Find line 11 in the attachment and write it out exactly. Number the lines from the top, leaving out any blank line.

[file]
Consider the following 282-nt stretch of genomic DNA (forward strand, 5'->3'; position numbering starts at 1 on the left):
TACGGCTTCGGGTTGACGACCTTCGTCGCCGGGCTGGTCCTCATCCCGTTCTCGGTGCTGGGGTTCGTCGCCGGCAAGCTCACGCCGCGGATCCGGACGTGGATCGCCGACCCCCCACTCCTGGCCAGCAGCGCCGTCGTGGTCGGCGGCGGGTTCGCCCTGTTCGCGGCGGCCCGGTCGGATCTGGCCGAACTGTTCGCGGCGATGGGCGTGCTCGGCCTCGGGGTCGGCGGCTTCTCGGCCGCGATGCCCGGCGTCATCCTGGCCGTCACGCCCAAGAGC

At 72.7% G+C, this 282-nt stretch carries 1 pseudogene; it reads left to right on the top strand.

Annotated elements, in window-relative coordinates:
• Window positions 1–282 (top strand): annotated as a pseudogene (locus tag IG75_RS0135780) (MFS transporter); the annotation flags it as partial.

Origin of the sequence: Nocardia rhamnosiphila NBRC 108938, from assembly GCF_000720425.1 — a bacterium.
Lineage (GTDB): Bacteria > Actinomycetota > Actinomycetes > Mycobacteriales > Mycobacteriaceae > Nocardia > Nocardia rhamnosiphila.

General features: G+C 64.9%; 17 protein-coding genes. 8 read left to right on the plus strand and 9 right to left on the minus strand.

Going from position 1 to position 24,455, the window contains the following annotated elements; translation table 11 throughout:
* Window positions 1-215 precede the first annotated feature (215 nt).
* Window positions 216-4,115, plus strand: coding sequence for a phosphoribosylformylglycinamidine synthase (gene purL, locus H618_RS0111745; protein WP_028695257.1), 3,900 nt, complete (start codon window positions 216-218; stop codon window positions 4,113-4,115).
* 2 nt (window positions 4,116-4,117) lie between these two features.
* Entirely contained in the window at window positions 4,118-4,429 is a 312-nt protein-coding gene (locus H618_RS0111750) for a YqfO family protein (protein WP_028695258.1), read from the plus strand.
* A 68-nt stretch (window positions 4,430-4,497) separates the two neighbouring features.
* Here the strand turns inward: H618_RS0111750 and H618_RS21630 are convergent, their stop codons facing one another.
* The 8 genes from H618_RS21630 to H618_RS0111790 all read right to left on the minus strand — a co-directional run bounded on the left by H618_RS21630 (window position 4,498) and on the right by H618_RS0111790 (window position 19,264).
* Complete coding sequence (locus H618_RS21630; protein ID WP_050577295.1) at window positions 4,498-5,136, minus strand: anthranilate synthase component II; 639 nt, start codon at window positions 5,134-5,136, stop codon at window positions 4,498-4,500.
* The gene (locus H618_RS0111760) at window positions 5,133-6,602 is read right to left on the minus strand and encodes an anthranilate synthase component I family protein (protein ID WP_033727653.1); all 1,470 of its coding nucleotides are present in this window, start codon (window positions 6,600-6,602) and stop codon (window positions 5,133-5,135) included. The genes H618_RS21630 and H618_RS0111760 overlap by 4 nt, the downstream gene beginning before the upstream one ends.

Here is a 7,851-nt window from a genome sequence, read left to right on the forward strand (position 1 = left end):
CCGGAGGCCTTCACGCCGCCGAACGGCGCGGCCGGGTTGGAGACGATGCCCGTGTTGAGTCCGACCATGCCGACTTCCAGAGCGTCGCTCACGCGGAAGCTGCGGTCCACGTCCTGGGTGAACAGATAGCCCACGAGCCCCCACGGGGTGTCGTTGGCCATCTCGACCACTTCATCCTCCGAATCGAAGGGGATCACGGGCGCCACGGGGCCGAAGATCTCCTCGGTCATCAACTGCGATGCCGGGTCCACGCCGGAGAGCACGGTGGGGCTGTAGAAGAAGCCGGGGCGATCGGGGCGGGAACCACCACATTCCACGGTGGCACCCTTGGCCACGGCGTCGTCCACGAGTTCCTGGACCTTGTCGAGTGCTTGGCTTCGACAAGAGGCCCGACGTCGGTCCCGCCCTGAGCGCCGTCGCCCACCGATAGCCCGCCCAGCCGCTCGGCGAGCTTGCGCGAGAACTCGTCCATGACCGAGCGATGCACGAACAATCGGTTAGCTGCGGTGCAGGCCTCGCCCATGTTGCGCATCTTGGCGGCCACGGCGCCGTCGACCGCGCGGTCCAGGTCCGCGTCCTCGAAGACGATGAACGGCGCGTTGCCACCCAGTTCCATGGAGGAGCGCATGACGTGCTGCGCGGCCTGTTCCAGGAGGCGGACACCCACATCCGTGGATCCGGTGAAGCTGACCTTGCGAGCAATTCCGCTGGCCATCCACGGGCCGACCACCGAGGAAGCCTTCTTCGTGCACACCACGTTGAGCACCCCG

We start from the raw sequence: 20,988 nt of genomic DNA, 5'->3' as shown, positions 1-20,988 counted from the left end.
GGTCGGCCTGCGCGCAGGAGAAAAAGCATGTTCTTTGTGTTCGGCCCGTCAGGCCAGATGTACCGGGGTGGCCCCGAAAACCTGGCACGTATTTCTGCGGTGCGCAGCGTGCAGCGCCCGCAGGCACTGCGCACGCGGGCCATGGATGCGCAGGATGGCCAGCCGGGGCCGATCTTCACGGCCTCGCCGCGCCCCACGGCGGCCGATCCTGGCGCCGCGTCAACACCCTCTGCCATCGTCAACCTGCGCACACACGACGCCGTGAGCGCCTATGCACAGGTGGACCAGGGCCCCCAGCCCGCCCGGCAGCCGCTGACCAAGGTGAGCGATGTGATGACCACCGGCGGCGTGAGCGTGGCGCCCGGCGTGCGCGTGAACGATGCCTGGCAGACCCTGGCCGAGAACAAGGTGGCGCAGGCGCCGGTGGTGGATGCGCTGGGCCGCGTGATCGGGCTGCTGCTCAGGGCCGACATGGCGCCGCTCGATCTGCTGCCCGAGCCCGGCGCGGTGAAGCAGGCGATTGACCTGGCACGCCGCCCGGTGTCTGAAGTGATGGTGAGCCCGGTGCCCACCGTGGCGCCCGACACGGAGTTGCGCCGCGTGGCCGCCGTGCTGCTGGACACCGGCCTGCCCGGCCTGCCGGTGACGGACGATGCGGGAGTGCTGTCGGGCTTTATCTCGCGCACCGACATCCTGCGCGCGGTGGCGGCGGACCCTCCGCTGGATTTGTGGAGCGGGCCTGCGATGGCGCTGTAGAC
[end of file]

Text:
* Window positions 216-4,115, plus strand: coding sequence for a phosphoribosylformylglycinamidine synthase (gene purL, locus H618_RS0111745; protein WP_028695257.1), 3,900 nt, complete (start codon window positions 216-218; stop codon window positions 4,113-4,115).